• It has also created the Data Protection Authority (DPA) which will be an independent regulatory body responsible for the enforcement and effective implementation of the law. Broadly, the DPA shall perform the following primary functions: (i) monitoring and enforcement; (ii) legal affairs, policy and standard-setting; (iii) research and awareness; (iv) inquiry, grievance handling and adjudication. 

Mass surveillance steps were taken by the government (Steps taken in disregard to privacy & Draft law by the Committee) 

  • Despite the judgment on the right to privacy, Aadhaar and a draft data protection law drafted by the Committee, the government continued to commission and execute mass surveillance programs on grounds of national security and with little regard to follow the three-fold requirement of legality, need and proportionality.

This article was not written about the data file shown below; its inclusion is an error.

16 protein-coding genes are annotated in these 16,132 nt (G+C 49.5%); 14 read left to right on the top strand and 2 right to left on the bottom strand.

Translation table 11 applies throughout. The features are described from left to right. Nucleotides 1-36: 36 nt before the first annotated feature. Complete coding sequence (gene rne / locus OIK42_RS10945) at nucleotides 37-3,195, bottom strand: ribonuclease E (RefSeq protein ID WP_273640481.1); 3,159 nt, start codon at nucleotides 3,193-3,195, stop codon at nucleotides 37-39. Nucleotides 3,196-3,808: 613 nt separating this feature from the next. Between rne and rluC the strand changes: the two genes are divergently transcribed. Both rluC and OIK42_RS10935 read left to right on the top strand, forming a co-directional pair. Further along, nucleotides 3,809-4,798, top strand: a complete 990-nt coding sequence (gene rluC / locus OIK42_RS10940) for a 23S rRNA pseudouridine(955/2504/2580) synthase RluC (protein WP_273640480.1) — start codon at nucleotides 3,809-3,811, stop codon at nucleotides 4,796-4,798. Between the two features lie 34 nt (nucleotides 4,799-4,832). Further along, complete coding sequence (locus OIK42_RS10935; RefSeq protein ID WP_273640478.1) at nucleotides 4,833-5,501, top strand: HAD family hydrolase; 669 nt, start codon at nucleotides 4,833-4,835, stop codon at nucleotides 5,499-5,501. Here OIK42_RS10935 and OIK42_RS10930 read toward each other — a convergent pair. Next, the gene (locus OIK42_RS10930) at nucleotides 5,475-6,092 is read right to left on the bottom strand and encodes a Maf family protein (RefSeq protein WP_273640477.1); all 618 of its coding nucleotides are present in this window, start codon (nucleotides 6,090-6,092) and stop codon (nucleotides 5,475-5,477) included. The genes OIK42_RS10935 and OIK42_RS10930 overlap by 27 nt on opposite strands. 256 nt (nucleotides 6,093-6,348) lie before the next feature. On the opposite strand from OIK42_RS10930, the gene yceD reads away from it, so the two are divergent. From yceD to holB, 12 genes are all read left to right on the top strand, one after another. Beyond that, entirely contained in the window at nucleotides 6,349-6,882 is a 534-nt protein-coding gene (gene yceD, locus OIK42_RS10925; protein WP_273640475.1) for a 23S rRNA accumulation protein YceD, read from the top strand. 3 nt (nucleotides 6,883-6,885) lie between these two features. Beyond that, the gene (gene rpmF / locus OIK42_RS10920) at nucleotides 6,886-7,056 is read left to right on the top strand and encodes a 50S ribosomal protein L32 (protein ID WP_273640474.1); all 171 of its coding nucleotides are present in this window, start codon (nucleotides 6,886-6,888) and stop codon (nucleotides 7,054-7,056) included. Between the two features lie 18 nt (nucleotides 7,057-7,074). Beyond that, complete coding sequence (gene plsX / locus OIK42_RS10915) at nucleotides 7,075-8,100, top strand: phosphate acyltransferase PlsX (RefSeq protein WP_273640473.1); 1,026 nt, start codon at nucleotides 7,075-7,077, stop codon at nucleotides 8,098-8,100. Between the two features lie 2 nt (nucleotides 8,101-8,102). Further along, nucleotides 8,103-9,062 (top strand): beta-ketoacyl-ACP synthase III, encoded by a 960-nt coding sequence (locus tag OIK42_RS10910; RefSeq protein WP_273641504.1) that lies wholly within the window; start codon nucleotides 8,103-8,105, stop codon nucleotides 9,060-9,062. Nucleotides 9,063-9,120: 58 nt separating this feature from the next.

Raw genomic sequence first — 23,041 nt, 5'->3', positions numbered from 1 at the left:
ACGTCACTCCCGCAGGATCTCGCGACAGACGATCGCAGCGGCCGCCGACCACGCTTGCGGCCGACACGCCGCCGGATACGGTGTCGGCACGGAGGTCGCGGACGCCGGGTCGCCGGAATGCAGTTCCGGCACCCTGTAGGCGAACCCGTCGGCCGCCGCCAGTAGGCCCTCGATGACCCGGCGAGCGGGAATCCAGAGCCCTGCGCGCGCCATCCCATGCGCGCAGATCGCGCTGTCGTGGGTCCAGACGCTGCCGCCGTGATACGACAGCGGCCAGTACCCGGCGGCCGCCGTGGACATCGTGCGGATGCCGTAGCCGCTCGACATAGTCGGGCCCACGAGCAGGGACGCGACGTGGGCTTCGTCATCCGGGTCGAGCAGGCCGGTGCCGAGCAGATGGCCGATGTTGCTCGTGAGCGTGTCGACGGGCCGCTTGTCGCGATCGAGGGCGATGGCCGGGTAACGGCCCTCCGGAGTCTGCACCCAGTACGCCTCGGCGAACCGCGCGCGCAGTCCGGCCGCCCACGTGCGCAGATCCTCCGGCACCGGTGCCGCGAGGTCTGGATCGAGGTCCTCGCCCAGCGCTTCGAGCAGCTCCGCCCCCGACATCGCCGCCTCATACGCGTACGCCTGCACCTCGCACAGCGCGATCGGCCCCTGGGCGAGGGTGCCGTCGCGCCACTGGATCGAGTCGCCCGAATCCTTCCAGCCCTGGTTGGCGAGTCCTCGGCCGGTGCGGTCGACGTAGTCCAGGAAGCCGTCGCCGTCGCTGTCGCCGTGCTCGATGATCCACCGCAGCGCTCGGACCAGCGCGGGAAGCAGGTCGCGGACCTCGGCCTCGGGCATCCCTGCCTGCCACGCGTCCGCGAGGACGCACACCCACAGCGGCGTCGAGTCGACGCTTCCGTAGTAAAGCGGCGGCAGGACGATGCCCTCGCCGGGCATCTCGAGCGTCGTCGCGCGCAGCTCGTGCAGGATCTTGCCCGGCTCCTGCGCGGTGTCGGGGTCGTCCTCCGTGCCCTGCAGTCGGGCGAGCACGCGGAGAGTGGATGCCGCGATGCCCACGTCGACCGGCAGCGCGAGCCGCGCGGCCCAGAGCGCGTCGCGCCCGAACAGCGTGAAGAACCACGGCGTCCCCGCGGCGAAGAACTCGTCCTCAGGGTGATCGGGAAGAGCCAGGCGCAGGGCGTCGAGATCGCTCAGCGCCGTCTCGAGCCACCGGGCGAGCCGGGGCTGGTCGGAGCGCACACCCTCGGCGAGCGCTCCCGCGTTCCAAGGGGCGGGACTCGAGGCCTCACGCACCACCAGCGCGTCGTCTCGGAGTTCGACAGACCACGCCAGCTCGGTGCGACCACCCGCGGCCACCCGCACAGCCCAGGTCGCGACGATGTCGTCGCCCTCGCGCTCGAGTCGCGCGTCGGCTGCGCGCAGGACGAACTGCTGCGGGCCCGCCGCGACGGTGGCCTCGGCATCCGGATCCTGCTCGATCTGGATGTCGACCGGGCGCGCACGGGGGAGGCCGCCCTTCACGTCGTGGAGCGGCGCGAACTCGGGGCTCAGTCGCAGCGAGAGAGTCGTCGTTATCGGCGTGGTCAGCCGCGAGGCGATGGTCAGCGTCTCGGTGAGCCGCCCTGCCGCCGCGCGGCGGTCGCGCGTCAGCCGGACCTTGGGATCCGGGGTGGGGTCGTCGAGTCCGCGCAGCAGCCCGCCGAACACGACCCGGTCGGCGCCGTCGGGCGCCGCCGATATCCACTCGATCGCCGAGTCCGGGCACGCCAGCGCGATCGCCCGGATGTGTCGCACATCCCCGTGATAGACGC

• The Ministry of Home Affairs, in December 2018 authorized 10 Central agencies to “intercept, monitor and decrypt any information generated, transmitted, received or stored in any computer in India”.  This notification has been challenged in the Supreme Court.
  • Ministry of Information Broadcasting had floated a tender for ‘Social Media Monitoring Hub’, a technical solution to snoop on all social media communications, including e-mail. The government had to withdraw the project following a petition in Supreme Court. 
  • A request for a proposal for a similar social media surveillance program was floated in August 2018 by the Unique Identification Authority of India (UIDAI), which is presently under challenge before the Supreme Court.